“A brilliant and truly gripping biography.” –The New York Review of Books”Epic. . . .The best biography of Toussaint yet.” — The New York Times Book Review.

“Bell has stripped away the myths–demonology as well as hagiography–to give us a nuanced, sympathetic portrait of a complicated, tragic, but undeniably heroic figure.” — Minneapolis Star-Tribune.

An excellent introduction to one of the great, if elusive, personalities of history.” — The Boston Review. Read more

Winner of the 1998 Pulitzer Prize for Biography
An extraordinarily frank, honest, and generous book by one of America’s most famous and admired women, Personal History is, as its title suggests, a book composed of both personal memoir and history. It is the story of Graham’s parents: the multimillionaire father who left private business and government service to buy and restore the down-and-out Washington Post, and the formidable, self-absorbed mother who was more interested in her political and charity work, and her passionate friendships with men like Thomas Mann and Adlai Stevenson, than in her children.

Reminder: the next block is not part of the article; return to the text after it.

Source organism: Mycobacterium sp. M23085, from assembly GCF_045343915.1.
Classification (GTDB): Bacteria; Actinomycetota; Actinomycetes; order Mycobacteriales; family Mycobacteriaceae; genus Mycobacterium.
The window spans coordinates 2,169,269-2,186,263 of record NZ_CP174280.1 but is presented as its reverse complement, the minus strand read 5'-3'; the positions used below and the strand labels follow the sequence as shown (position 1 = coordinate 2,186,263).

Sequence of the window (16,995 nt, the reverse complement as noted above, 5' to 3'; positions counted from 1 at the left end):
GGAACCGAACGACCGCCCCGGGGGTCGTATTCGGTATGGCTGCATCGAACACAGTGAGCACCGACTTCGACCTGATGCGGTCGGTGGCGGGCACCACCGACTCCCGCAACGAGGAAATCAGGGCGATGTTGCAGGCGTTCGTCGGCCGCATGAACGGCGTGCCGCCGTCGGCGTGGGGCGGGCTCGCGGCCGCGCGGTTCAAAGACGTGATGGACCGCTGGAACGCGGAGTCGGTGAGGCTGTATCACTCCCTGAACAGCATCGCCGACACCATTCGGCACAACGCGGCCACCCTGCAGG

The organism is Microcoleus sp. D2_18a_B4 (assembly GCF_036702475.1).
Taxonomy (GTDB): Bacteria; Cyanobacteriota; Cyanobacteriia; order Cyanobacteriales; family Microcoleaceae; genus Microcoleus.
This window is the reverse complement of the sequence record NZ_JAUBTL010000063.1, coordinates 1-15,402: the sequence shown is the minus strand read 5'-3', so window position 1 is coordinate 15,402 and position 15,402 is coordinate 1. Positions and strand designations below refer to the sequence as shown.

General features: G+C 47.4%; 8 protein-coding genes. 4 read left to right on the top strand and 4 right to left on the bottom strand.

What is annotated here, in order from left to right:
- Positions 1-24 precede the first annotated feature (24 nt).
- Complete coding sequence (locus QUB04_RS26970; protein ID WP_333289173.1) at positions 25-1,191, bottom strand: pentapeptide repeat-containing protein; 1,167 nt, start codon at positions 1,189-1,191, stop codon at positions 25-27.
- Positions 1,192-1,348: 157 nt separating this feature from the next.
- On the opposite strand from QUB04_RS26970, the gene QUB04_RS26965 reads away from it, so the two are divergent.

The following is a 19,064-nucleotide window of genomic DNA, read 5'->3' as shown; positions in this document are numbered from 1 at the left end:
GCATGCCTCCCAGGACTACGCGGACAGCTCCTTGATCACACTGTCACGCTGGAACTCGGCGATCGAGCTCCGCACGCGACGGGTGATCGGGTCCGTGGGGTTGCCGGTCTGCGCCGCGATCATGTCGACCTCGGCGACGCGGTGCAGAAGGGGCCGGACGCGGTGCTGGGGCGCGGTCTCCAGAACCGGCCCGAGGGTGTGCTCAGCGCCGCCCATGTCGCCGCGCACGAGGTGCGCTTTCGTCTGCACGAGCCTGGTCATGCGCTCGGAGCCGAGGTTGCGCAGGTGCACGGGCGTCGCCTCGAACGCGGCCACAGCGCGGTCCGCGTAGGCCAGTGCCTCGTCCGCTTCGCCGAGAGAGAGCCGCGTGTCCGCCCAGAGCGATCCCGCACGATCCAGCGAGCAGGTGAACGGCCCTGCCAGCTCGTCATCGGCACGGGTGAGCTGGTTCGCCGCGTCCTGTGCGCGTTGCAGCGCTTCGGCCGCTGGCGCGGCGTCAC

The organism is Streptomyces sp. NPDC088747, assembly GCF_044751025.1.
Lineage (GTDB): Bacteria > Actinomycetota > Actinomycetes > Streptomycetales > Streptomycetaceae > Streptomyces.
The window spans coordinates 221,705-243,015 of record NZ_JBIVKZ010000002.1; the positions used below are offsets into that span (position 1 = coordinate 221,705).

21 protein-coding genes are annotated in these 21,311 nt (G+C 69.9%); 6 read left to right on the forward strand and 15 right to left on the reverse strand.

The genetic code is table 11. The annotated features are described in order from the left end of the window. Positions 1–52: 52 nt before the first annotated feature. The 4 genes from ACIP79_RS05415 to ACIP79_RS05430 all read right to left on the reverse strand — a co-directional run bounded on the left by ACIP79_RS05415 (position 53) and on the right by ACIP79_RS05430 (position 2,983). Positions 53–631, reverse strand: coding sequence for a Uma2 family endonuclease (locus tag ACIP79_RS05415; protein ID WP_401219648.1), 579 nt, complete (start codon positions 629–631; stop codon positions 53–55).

It is the story of how The Washington Post struggled to succeed — a fascinating and instructive business history as told from the inside (the paper has been run by Graham herself, her father, her husband, and now her son). Read more

From the acclaimed, award-winning author of Alexander Hamilton: here is the essential, endlessly engrossing biography of John D. Rockefeller, Sr.—the Jekyll-and-Hyde of American capitalism. In the course of his nearly 98 years, Rockefeller was known as both a rapacious robber baron, whose Standard Oil Company rode roughshod over an industry, and a philanthropist who donated money lavishly to universities and medical centers. He was the terror of his competitors, the bogeyman of reformers, the delight of caricaturists—and an utter enigma.

“A triumph of the art of biography. Unflaggingly interesting, it brings John D. Rockefeller Sr. to life through sustained narrative portraiture of the large-scale, nineteenth-century kind.” — The New York Times Book Review. Read more